I N S U L A T I O N

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INSULATION A Guide to Insulating Your Home

Types of Insulation:

The Most Cost Effective Way to Save Money and Energy

Material

what it is Foam boards that go inside or outside of concrete blocks.

R value

where it goes

who can do it

1-2

Inside Unfinished Walls or Cavities

Trained Professionals

2.9-3.7

Ceilings or Unfinished Walls

5.5-6.5

Walls, Floors and Ceilings; must be weather or fire treated

per inch of thickness

Concrete Block Insulation made from fiberglass and rock wool.

Blanket

Foam Board

Panels made from foam. Expanded Polystryene (EPS) is the most common. Blown-in insulation can be made of foam or fiberglass. It expands to fill air leaks.

3.5-6.8

Attic, Cavities *Also strangely shaped places

Spray Foam

*Fill the walls fully to avoid leaks.

Homeowners *Check packaging for indoor/outdoor placement guide.

Trained Professionals Homeowners

Foil-wrapped sheets that reflect heat instead of absorbing it.

1-4

Cavities, Ceilings and Floors

Boards made of mineral wool and fiberglass. Can withstand high temperatures.

3.9-6.8

Attic, Floor

Reflective

Fiber

Homeowners

*See back for information on R-values in your region.

*Consult a professional for placing guidelines.

Trained Professionals

Steps forforSaving andEnergy Energy Steps Saving Money Money and

1.

Answer Insulation FAQs

2.

Learn about R-value

3.

Check Local Insulation Recommendations

Why should I worry about insulation? Insulation allows you to keep cold air inside your home during the summer and outside during the winter, saving both money and energy. Where should I insulate? Start by testing for air leaks by holding an incense stick by your windows, doors, ceiling fixtures, etc. When smoke flows horizontally, there is an air leak. Areas that commonly need insulation include: attics, floors, ducts, exterior walls, garages and basements.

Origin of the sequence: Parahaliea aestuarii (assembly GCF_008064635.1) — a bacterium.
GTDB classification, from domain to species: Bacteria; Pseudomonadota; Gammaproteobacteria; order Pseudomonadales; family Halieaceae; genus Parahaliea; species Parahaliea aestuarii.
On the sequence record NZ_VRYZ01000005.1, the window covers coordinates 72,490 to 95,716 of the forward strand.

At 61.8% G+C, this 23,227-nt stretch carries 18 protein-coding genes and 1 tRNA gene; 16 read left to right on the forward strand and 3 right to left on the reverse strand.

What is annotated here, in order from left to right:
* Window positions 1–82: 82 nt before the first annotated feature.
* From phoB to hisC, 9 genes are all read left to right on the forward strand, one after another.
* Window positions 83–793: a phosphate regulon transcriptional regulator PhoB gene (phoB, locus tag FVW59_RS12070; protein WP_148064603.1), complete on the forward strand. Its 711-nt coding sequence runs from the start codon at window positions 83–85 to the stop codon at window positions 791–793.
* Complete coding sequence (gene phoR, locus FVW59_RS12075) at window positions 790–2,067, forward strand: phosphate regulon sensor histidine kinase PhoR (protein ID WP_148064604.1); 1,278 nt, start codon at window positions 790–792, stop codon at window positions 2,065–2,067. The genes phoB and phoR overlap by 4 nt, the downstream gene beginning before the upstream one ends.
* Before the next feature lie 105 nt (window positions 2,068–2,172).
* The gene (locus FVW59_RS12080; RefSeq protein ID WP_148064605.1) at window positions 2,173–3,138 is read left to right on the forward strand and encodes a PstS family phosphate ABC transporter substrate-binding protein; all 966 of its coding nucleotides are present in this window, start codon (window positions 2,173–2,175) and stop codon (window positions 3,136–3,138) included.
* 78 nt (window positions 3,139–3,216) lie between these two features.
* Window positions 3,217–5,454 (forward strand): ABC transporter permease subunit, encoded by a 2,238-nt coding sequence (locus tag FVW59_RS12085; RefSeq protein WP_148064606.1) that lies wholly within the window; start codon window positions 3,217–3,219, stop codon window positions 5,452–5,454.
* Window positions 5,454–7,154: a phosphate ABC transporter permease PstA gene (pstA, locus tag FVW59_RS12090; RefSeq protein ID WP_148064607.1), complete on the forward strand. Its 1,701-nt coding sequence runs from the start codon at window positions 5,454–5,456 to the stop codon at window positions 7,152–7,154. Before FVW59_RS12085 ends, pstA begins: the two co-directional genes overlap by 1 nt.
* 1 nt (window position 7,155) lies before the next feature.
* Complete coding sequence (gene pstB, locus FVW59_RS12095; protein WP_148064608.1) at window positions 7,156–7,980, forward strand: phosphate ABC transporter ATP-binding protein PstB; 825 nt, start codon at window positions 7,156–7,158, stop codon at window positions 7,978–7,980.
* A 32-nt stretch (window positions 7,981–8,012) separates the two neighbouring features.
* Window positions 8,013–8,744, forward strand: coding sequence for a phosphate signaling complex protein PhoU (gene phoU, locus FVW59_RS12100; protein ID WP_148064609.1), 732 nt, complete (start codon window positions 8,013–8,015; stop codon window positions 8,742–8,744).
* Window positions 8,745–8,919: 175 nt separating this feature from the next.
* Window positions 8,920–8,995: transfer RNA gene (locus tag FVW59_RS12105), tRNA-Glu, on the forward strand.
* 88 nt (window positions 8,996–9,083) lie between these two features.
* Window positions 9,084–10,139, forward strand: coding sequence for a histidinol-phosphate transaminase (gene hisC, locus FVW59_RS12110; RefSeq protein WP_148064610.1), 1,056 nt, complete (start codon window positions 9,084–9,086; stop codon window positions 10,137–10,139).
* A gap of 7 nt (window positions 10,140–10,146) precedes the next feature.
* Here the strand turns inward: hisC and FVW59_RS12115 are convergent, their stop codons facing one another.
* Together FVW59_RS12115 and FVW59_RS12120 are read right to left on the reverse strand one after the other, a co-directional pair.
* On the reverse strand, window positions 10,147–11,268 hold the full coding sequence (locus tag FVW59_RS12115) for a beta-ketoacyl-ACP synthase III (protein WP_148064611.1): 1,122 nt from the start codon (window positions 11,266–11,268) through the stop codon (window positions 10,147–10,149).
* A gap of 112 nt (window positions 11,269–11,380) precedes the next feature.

R-value is a material’s resistance to heat flow. The warmth of an insulating material is measured by its R-value; the higher the R-value, the more insulation it will provide. Materials all have different R-values that correspond to the amount of warmth that 1 inch of thickness provides. You can compare the R-values of common insulators on the front page.

Suggested Insulation Values Based On Region and Room Type Zone

Attic

Cathedral Ceiling

Cavity

Insulation Sheathing

Floor

1

R30-49

R22-49

R13-15

None

R13

2

R30-60

R30-60

R13-15

None

R13

3

R30-60

R30-60

R13-15

None

4

R38-60

R38-60

R13-15

R2.5-6

R25 R25-30

5

R38-60

R38-60

R13-15

R2.5-6

R25-30

6

R49-60

R49-60

R13-21

R5-6

R25-30

7

R49-60

R49-60

R13-21

R5-6

R25-30

*Zone 1 includes Hawaii, Guam, Puerto Rico and the Virgin Islands. Alaska is in Zone 7. **Recommendations may vary slightly based on your heating and cooling system.

Insulation Worksheet

1.

Select the space in your home that you want to insulate.

2.

Using the map and chart on the previous page, find the recommended R-value for your location and room type.

Suggested R-value: __________________

3.

Measure the current thickness of your insulation in inches and multiply by 3.14.

4.

Subtract your Step 3 answer from your answer to Step 2.

5.

Check the first page to determine the R-value of the material you plan to use.

6.

Divide your answer from Step 4 by the average R-value found in Step 5 to get the number of inches of insulation you will need.

Current Inches of Thickness: ________ x 3.14 = __________

Step 3 Value________ - Step 2 Value __________ =________ Desired Additional R-Value

Average R-value: __________________

Step 4 Value________ / Step 5 Value __________ =________ Inches of Insulation Needed

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I N S U L A T I O N

INSULATION A Guide to Insulating Your Home Types of Insulation: The Most Cost Effective Way to Save Money and Energy Material what it is Foam boar...

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